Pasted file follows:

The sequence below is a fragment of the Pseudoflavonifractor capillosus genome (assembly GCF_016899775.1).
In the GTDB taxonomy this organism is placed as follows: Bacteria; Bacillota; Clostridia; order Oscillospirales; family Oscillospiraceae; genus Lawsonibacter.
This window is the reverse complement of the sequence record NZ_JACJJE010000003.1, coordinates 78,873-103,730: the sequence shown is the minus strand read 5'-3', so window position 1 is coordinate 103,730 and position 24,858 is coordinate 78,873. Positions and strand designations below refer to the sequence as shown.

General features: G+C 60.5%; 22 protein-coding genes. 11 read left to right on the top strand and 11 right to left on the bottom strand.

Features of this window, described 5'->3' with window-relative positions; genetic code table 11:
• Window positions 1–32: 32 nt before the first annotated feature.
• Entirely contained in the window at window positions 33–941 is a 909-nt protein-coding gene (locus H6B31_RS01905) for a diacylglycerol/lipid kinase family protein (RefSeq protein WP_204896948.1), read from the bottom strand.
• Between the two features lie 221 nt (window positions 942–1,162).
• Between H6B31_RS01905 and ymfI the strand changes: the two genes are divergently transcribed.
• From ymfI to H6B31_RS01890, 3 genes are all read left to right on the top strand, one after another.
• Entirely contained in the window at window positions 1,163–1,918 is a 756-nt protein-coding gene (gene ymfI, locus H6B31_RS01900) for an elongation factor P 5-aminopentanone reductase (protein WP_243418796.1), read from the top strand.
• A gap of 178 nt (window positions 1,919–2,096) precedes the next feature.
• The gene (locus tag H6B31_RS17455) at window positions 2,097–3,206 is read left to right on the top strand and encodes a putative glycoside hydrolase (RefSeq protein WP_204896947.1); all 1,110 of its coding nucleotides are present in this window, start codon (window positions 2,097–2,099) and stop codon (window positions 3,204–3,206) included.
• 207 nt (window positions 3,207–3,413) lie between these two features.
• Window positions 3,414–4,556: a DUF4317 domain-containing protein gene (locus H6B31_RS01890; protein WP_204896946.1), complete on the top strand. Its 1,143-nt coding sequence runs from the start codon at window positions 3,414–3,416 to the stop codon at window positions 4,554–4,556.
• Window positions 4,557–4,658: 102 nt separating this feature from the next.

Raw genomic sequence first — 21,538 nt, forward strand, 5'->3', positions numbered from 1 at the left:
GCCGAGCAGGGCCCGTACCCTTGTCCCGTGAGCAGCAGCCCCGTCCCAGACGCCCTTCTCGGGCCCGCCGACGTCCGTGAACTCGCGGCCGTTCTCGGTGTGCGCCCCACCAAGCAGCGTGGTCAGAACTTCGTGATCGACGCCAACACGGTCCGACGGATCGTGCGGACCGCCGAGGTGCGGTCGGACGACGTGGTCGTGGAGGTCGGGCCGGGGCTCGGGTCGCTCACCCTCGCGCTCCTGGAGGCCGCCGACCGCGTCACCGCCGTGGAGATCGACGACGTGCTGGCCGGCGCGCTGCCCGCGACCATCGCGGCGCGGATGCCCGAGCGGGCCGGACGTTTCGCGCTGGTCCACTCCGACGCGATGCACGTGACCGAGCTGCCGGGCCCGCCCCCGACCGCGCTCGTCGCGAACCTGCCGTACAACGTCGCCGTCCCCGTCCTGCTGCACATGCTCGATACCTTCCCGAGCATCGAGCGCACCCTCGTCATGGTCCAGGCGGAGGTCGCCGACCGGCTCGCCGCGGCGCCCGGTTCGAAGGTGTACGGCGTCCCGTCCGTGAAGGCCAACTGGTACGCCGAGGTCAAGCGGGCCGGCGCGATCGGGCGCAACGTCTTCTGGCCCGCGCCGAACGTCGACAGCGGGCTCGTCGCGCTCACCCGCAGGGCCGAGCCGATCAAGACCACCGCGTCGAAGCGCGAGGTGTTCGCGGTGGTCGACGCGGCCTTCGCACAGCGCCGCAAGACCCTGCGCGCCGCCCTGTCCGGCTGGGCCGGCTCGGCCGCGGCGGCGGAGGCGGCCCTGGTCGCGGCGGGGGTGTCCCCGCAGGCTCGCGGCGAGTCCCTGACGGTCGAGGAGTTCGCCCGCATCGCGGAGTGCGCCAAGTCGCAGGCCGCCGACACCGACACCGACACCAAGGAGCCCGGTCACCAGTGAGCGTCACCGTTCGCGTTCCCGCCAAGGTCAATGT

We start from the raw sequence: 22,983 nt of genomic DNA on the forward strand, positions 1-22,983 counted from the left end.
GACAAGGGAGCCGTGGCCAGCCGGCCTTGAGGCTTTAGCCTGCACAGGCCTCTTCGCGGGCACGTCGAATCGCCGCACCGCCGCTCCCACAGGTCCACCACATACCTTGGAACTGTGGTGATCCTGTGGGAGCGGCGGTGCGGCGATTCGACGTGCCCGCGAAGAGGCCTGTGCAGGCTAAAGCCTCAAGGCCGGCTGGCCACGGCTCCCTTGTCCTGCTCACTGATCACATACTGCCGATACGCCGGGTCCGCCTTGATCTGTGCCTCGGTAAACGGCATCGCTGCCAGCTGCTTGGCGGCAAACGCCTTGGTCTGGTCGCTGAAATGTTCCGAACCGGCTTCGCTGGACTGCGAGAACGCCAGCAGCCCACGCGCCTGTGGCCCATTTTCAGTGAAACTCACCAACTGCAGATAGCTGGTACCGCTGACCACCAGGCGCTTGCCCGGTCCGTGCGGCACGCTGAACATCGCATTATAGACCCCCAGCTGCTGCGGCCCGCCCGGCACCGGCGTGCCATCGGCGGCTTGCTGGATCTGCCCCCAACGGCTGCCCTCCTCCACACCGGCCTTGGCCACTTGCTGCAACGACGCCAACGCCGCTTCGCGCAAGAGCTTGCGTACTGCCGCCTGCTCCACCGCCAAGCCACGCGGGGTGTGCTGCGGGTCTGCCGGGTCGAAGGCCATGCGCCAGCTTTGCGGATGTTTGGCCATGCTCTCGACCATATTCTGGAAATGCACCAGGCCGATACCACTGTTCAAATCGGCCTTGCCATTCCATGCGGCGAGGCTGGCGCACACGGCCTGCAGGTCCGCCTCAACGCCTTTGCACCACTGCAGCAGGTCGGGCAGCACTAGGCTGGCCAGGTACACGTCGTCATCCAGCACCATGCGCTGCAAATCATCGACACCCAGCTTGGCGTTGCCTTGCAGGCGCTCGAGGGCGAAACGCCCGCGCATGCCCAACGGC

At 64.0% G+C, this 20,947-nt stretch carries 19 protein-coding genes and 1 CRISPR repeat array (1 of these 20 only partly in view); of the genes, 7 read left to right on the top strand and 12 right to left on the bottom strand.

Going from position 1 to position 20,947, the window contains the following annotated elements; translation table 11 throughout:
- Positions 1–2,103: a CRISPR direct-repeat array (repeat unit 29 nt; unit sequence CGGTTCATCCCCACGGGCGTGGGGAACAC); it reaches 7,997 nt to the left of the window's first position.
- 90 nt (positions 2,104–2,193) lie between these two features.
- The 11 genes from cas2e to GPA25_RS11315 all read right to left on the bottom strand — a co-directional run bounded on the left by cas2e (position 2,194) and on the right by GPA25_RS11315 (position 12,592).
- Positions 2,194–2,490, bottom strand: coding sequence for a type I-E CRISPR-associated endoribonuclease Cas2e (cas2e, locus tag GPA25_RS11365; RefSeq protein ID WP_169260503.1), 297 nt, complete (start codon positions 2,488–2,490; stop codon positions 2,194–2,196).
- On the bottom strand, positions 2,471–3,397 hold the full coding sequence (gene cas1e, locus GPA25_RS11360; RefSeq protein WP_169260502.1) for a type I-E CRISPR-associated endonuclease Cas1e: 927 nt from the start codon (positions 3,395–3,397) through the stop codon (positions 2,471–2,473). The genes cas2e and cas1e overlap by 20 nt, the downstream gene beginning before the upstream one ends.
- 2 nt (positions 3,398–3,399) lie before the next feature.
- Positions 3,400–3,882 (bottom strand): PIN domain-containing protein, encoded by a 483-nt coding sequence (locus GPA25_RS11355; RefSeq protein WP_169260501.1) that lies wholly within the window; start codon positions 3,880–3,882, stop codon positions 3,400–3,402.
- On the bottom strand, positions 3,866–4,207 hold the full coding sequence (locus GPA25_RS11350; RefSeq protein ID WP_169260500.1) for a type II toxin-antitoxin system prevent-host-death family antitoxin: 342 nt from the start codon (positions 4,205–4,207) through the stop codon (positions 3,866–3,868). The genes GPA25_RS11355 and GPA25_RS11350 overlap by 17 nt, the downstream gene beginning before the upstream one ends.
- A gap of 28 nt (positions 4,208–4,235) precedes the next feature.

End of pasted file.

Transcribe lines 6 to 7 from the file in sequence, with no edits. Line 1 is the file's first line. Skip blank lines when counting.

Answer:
• Window positions 1–32: 32 nt before the first annotated feature.
• Entirely contained in the window at window positions 33–941 is a 909-nt protein-coding gene (locus H6B31_RS01905) for a diacylglycerol/lipid kinase family protein (RefSeq protein WP_204896948.1), read from the bottom strand.